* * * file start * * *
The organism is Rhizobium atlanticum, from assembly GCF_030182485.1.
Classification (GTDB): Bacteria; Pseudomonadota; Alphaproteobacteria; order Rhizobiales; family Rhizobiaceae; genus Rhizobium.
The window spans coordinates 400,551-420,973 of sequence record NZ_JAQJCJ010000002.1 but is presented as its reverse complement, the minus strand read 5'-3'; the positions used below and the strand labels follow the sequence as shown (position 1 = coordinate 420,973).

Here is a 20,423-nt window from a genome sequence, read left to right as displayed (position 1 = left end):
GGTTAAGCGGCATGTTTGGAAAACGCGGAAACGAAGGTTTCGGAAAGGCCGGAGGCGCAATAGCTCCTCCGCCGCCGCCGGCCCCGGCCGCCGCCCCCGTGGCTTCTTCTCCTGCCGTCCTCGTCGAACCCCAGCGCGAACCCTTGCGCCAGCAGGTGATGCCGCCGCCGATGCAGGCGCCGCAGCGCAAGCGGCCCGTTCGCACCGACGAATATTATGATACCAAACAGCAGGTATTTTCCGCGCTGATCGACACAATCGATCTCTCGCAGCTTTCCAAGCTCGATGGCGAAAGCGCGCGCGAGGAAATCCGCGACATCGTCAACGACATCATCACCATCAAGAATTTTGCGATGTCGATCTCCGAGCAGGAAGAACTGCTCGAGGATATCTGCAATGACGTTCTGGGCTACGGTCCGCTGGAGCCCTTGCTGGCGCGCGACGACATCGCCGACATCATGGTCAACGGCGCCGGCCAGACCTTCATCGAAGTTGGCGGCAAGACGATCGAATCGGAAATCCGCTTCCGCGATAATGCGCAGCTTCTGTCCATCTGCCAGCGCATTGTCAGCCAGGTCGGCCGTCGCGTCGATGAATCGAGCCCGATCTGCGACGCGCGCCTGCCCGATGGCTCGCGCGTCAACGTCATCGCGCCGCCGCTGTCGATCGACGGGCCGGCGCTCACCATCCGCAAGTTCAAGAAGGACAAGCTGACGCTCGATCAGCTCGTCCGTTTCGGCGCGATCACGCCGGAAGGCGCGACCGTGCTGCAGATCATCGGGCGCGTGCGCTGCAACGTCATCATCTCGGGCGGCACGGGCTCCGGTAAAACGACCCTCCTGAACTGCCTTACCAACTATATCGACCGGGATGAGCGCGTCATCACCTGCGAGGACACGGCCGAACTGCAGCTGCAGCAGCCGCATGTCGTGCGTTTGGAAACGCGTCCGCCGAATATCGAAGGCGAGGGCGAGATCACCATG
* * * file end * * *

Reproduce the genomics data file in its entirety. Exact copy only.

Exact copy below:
The organism is Rhizobium atlanticum, from assembly GCF_030182485.1.
Classification (GTDB): Bacteria; Pseudomonadota; Alphaproteobacteria; order Rhizobiales; family Rhizobiaceae; genus Rhizobium.
The window spans coordinates 400,551-420,973 of sequence record NZ_JAQJCJ010000002.1 but is presented as its reverse complement, the minus strand read 5'-3'; the positions used below and the strand labels follow the sequence as shown (position 1 = coordinate 420,973).

Here is a 20,423-nt window from a genome sequence, read left to right as displayed (position 1 = left end):
GGTTAAGCGGCATGTTTGGAAAACGCGGAAACGAAGGTTTCGGAAAGGCCGGAGGCGCAATAGCTCCTCCGCCGCCGCCGGCCCCGGCCGCCGCCCCCGTGGCTTCTTCTCCTGCCGTCCTCGTCGAACCCCAGCGCGAACCCTTGCGCCAGCAGGTGATGCCGCCGCCGATGCAGGCGCCGCAGCGCAAGCGGCCCGTTCGCACCGACGAATATTATGATACCAAACAGCAGGTATTTTCCGCGCTGATCGACACAATCGATCTCTCGCAGCTTTCCAAGCTCGATGGCGAAAGCGCGCGCGAGGAAATCCGCGACATCGTCAACGACATCATCACCATCAAGAATTTTGCGATGTCGATCTCCGAGCAGGAAGAACTGCTCGAGGATATCTGCAATGACGTTCTGGGCTACGGTCCGCTGGAGCCCTTGCTGGCGCGCGACGACATCGCCGACATCATGGTCAACGGCGCCGGCCAGACCTTCATCGAAGTTGGCGGCAAGACGATCGAATCGGAAATCCGCTTCCGCGATAATGCGCAGCTTCTGTCCATCTGCCAGCGCATTGTCAGCCAGGTCGGCCGTCGCGTCGATGAATCGAGCCCGATCTGCGACGCGCGCCTGCCCGATGGCTCGCGCGTCAACGTCATCGCGCCGCCGCTGTCGATCGACGGGCCGGCGCTCACCATCCGCAAGTTCAAGAAGGACAAGCTGACGCTCGATCAGCTCGTCCGTTTCGGCGCGATCACGCCGGAAGGCGCGACCGTGCTGCAGATCATCGGGCGCGTGCGCTGCAACGTCATCATCTCGGGCGGCACGGGCTCCGGTAAAACGACCCTCCTGAACTGCCTTACCAACTATATCGACCGGGATGAGCGCGTCATCACCTGCGAGGACACGGCCGAACTGCAGCTGCAGCAGCCGCATGTCGTGCGTTTGGAAACGCGTCCGCCGAATATCGAAGGCGAGGGCGAGATCACCATG